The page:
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Tips to Improve Your Knife Skills

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Every good meal starts with a good cut. It is not a stretch to say that the knife and cut are the very foundation of great cooking. Just think what our dishes would look like if they weren’t cut, chopped or diced into small pieces.

In almost every culture, the knife cut has evolved into something of an art. Great cooking requires the right sets of ingredients, a creative flair, a good knife and of course, a great cutting technique. The knife cut is central in all of this. Yet before you can make all those minces, dices, juliennes, rondelles, bias cuts and chiffonades that will make your dish a wonder, you’ve got to master and perfect your knife skills. Great knife skills are an integral part of great cooking.

The journey to perfecting your knife skills of course begins with having the right knife in hand depending on the dish you have in mind. But a good knife is useless without a great technique. Fortunately for many aspiring cooks, it doesn’t take much to master a knife skill. However, some knife skills are more complex and involve a steeper learning curve than others. Some chefs spend years just to a master a couple of knife skills. However, with the right knowledge, dedication and practice, you can begin perfecting your knife skills today to match with some of the best displayed by your favorite professional chefs.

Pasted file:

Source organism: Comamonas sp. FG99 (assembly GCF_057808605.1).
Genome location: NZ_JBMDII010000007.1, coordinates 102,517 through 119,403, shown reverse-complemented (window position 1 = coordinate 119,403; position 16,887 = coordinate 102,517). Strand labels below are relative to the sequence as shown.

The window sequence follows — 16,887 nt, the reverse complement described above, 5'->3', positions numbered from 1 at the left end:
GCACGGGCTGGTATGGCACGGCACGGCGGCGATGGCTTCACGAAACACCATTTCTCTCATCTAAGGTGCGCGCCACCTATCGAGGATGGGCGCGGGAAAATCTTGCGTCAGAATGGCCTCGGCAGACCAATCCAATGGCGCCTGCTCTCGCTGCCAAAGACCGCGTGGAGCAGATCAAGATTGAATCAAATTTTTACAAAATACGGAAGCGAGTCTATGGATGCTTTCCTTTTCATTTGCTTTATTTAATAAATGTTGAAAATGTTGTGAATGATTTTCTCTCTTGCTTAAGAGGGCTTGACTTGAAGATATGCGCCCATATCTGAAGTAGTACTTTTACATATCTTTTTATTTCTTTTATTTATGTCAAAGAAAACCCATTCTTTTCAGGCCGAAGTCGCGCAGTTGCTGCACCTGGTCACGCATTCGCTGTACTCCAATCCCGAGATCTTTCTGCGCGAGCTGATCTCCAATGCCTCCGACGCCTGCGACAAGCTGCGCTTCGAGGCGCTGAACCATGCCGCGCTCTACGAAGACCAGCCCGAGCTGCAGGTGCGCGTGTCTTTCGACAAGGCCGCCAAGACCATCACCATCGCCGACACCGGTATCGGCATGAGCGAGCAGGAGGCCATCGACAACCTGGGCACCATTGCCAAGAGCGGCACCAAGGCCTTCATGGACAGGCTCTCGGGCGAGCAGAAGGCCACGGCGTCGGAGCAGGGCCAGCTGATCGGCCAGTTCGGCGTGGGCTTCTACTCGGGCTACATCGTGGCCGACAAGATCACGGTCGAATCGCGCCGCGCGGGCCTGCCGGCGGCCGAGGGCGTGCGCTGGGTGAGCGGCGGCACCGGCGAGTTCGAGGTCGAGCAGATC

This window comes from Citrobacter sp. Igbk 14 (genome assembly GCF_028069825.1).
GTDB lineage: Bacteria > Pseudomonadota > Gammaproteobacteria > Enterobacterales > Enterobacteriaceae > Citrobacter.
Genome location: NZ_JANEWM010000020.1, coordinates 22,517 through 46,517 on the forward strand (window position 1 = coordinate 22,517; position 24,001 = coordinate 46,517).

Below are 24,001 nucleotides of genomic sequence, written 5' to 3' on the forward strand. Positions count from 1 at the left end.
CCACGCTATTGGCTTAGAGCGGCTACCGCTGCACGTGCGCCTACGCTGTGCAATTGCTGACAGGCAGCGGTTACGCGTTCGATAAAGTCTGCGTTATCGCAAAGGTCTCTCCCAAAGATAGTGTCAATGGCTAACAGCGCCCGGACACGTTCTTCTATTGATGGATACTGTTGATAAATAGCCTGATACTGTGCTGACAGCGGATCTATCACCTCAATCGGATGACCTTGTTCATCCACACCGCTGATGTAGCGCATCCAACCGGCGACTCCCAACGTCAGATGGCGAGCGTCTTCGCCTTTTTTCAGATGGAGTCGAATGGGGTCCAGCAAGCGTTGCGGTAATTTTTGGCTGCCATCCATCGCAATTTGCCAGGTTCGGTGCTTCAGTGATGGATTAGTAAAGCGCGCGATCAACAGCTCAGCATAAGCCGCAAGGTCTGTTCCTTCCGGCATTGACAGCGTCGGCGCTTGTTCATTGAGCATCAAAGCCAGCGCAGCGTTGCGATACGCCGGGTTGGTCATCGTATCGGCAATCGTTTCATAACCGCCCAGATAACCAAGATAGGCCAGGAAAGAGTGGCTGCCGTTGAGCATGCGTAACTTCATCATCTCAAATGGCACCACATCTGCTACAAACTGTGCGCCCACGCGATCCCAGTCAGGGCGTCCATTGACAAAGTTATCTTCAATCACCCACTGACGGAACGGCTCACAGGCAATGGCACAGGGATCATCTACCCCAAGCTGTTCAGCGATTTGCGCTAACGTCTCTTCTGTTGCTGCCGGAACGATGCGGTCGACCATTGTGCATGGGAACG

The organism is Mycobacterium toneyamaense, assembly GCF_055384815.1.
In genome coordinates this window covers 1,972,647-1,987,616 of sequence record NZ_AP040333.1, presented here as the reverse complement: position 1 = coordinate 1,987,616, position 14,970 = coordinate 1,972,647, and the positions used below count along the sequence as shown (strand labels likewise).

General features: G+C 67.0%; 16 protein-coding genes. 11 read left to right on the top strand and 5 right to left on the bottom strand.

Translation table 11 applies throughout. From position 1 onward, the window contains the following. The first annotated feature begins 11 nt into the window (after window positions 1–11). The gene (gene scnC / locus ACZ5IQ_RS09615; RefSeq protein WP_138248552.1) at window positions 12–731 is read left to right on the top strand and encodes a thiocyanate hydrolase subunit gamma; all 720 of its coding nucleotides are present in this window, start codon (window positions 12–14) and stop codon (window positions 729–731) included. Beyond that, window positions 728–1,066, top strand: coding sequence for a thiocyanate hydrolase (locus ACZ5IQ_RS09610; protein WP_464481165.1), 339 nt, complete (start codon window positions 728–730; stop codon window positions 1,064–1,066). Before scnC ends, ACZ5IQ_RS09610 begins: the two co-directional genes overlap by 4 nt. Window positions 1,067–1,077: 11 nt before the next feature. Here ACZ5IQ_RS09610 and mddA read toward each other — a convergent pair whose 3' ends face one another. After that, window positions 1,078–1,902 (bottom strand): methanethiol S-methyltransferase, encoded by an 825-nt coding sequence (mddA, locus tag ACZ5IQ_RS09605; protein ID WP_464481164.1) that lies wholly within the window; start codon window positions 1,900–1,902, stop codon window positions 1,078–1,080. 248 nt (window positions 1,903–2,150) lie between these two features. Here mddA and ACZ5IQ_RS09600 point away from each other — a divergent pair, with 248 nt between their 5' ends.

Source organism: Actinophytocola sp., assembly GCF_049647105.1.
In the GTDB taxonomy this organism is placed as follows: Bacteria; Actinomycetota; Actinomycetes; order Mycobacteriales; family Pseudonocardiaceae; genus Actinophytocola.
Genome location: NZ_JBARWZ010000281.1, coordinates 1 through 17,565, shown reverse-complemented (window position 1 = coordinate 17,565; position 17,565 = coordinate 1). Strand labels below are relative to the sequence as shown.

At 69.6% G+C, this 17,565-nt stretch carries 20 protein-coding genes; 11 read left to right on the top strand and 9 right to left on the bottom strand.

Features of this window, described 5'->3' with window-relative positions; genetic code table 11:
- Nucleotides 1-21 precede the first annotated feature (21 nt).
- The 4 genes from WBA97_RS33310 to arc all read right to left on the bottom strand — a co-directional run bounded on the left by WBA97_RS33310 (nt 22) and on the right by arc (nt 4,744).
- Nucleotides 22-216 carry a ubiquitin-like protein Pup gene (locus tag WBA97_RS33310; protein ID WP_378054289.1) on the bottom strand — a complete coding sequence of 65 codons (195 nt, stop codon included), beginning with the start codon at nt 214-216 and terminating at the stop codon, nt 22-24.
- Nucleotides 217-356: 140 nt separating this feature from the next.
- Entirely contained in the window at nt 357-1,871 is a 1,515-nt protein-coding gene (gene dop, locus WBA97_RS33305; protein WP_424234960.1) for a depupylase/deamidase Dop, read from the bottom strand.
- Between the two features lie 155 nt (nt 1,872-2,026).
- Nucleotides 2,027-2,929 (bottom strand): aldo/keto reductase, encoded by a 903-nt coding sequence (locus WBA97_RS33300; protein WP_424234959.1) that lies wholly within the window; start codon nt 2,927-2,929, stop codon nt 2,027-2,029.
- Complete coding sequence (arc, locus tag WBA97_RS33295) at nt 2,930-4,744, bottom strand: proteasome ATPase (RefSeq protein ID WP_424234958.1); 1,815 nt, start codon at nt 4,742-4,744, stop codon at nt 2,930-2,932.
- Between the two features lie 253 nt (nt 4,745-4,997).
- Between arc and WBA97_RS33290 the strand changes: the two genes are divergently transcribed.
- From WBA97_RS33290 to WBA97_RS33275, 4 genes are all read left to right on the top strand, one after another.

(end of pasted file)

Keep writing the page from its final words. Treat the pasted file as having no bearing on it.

Here are a few simple tips on how you can start improving your knife skills today: -

Pick the Right Knife